Today marks the start of Women’s History Month. Historian Laurel Thatcher Ulrich said in the 1970s, “Well-behaved women seldom make history.” We are mesmerized by the incredible ladies who paved the path for future generations as trailblazers.
The term bombshell is a fitting word for the women of the WWII era. It refers to the explosive effects that women had on the viewer based on one’s beauty. It also connects to their war jobs at munition factories. They produced militaryequipment at top speeds. Factories became a source of liberation for young women who ventured out into the world. According to the National Women’s History Museum “wages in munitions plants and aircraft factories averaged more than those for traditional female jobs. Women abandoned traditional jobs, particularly domestic service, to work in war production plants offering 40 percent higher wages. Women who entered war production were primarily working-class wives, widows, divorcees, and students who needed the money.” In women’s new liberated life, they learned a manufacturing craft and aided the Ally cause.
These new gatherings tested the former social limits for male and female relations. Louise Johnson, who worked at Defense Industries Limited in Ajax, Ontario, she met her future husband during her shift. When they finished their shifts, young adults would often gather in the dancing halls to relax and celebrate their daily success of living and trying to sustain other lives abroad. In these night scenes, big band music would create a sensational environment in which to jive and demonstrate other skills such as flirting. These relationships would later be the foundation of the new generation of Baby Boomers who solidified their unions in marriage. The years of rationing and waiting would cause an economic surge in the post-war years. Consumption levels would boom since an incredible amount of new households were created which needed all the basics such as appliances, furniture, and other décor. But in this realm, women would be requested as their civic duty to return home and serve their family. America desired a “return to normalcy” in the post-war years.
Mary Shelley’s Frankenstein shaped my adolescent curiosity with science and technology. The powerful creature in the novel represents an era in which she lived. England transformed into modern times. Machines increased efficiency and replaced men in factory settings. Shelley noted these changes with her book’s alternative title, The Modern Prometheus. Society feared that the rapid development of technology, although first appearing benign, may be overcome by its own precarious power. Shelley’s monster reminds us of the potential pitfalls with advancing medicine without knowing its side effects.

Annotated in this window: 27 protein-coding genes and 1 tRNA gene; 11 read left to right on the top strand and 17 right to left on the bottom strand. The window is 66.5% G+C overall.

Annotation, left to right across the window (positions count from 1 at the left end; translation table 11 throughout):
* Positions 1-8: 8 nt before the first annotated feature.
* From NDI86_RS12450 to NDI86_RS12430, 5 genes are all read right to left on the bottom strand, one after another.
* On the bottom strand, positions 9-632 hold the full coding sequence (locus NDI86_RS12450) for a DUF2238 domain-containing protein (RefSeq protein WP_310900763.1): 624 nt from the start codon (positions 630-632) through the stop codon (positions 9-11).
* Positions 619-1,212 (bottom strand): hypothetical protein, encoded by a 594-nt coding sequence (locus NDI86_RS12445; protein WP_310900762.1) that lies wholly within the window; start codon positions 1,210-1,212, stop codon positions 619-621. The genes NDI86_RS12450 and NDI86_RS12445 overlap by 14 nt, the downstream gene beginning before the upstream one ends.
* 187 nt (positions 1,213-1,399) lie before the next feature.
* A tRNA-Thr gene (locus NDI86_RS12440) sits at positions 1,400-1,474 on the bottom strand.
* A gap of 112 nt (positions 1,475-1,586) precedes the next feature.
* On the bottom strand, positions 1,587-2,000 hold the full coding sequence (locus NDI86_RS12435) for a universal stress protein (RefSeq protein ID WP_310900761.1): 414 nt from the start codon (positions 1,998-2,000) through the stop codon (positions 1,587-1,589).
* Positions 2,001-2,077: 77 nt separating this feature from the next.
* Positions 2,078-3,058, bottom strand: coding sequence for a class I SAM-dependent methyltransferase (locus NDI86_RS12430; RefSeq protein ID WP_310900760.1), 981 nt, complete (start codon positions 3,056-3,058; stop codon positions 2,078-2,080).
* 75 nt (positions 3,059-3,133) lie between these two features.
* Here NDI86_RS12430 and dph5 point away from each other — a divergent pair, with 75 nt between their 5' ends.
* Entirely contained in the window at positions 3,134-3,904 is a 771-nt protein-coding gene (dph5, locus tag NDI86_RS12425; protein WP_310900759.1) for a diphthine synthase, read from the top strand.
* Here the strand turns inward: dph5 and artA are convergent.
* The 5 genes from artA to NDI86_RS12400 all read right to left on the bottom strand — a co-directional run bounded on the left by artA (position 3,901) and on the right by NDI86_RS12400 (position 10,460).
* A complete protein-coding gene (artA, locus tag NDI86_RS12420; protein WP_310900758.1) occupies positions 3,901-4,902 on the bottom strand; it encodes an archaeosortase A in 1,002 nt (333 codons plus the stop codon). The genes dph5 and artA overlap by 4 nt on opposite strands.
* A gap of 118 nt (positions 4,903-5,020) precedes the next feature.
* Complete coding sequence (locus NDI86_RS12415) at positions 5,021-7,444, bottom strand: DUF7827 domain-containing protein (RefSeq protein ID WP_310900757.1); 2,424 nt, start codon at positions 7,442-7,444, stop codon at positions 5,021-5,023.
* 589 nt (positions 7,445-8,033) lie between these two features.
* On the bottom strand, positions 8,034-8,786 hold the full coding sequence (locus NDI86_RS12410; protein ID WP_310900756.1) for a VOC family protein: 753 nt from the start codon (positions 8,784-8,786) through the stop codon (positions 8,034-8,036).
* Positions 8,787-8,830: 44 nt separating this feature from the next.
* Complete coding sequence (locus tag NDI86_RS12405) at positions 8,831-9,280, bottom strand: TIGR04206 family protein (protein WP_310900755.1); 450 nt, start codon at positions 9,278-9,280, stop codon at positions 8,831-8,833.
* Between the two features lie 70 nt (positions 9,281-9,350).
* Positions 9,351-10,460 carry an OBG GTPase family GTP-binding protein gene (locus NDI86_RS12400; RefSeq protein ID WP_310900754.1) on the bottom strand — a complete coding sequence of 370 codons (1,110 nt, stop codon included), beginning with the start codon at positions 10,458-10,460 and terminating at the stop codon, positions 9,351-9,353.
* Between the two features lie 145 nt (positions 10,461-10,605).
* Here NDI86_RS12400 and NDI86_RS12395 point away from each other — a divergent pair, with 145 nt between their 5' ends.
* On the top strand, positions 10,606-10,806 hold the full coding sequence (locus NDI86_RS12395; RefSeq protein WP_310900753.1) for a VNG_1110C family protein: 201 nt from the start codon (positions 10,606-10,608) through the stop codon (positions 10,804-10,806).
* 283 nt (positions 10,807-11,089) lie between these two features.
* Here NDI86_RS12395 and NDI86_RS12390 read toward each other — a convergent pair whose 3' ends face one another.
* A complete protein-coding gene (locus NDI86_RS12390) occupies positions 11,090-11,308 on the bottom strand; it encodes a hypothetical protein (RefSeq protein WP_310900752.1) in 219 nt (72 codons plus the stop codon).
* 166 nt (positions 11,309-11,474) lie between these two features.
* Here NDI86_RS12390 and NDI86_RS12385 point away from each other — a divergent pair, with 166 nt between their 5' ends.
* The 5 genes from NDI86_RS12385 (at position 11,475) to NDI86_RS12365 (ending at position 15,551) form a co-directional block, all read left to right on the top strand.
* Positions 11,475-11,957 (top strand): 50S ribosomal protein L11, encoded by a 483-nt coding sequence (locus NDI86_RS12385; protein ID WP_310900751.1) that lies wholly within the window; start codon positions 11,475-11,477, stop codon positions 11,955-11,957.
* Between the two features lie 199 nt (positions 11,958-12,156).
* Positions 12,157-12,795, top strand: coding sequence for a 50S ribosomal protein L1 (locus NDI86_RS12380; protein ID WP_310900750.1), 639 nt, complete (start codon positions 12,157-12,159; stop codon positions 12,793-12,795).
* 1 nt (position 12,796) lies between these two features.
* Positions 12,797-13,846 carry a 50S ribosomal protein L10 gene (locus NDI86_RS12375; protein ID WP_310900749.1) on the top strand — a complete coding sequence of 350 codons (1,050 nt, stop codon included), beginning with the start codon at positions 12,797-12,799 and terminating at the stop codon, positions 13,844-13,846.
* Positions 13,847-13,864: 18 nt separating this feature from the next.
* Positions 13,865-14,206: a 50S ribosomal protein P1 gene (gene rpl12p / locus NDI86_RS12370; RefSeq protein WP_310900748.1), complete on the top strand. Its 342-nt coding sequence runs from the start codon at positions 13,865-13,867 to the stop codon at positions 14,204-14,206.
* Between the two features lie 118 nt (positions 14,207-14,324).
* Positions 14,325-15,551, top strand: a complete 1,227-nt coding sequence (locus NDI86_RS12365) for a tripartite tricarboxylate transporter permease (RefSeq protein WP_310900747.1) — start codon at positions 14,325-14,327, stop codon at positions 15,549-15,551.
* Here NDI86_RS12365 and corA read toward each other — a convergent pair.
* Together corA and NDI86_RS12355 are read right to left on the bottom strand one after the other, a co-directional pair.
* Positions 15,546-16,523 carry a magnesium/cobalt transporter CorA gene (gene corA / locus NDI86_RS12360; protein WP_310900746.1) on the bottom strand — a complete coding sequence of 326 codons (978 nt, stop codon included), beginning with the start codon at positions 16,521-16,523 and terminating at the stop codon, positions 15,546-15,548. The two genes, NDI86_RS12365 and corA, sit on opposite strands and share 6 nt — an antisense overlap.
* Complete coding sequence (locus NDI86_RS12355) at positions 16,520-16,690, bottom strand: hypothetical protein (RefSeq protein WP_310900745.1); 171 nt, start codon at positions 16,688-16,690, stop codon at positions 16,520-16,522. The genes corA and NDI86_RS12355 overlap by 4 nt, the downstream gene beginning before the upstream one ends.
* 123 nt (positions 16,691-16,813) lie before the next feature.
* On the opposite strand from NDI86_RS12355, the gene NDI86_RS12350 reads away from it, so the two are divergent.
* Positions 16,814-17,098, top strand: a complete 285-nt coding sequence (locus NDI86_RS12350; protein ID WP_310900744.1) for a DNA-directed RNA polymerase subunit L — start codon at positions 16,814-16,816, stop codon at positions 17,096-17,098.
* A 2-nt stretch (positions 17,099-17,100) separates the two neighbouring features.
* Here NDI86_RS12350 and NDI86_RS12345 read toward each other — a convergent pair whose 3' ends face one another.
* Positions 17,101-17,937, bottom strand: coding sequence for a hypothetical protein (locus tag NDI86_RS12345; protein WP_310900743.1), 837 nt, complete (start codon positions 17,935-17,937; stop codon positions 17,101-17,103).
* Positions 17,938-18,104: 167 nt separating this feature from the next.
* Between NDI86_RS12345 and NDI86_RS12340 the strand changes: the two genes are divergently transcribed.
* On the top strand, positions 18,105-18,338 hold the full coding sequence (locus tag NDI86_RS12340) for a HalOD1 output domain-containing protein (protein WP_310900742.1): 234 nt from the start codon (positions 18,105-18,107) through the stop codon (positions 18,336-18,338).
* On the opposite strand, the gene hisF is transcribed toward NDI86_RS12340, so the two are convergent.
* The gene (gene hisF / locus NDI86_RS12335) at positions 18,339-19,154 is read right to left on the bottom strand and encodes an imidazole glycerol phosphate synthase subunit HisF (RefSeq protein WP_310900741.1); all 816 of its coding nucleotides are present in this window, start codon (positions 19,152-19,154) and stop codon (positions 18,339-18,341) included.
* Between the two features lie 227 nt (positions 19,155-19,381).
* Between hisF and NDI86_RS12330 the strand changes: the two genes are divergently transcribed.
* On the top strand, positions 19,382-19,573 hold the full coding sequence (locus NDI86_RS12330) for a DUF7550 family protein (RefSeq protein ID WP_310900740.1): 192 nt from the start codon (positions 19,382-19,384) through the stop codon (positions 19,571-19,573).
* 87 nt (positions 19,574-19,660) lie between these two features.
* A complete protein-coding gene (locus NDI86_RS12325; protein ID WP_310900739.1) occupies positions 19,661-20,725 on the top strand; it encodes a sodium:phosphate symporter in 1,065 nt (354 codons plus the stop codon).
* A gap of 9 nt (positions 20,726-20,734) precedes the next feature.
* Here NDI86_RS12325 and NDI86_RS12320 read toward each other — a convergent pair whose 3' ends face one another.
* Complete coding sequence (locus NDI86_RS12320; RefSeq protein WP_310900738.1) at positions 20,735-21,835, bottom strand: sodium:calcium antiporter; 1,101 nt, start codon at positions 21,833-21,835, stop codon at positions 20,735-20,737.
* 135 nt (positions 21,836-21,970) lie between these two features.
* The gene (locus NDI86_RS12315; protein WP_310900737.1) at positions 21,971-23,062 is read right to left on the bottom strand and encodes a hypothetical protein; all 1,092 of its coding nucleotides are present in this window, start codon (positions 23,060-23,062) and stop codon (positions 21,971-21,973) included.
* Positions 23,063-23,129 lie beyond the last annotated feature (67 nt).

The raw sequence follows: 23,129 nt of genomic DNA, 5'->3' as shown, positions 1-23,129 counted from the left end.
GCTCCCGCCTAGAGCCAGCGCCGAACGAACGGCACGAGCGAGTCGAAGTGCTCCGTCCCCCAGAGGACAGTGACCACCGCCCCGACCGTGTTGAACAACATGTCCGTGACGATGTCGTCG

Frankenstein was first published anonymously. Her manuscript’s preface was written by her well-known husband, P.B. Shelley, who was a part of her writing circle. Mary developed her story when her literary friends started a competition. She penned this story after she had a frightful nightmare about her creature. She eventually would take credit for this story which would be her most successful piece. Her successful writing career could also be attributed to her literary line by whose name she also bears. Her mother Mary Wollstonecraft, a pioneer in feminist theory, wrote A Vindication of the Rights of Woman. Both mother and daughter would be known for their writing in an age when women’s roles were limited.
A women participating in a 1942 war conservation campaign that asked for donated stockings. These materials were re-purposed into powder bags that the US Navy used to propel missile projectiles.
Women fencers cross foils, c. 1900
Trümmerfrauen, German “rubble women”, cleared post-WWII city debris and were given extra ration cards for their efforts. Cities like Dresden and Berlin were slowly restored by women who were only given basic tools and used their bare hands for this hard labor.
A zipline date, c. 1920s.
Gemini 19 Refrigerator, 1966. The Cold War ideology and space race technology being manifested in the household.
A 1937 all-female string band, The Coon Creek Girls, in Ohio.
“Worry does not empty tomorrow of its sorrow. It empties today of its strength.”
-Corrie Ten Boom, Holocaust survivor
“Miss Carlyle & Miss Clarke, The Gibson Girls”
Audrey Hepburn, 1957.
Women’s volleyball match, early 20th century.
Greta Garbo, 1936.
“Girls of Room 3, Class of ‘92.”Commercial High School Class of 1892, San Francisco
Greenhill Ladies Orchestra, c. Early 20th Century
Artist and entrepreneur, Esther Howland (1828–1904) was the first person to mass produce Valentine’s Day cards. Her work had intricate designs and created high demand for her products. Although long forgotten, Howland’s New England Valentine Company was a thriving entity and the forerunner of modern card companies.
Mary Anderson filed a patent for a “window cleaning device” for automobiles in June 18, 1903. During her time, window wipers were dismissed as being superfluous since cars had speed limitations. It wouldn’t be until the 1940s that her valuable item became a standard part of vehicles.
Betty Wales Dressmakers Advertisement. Ladies Home Journal, Sept. 1922.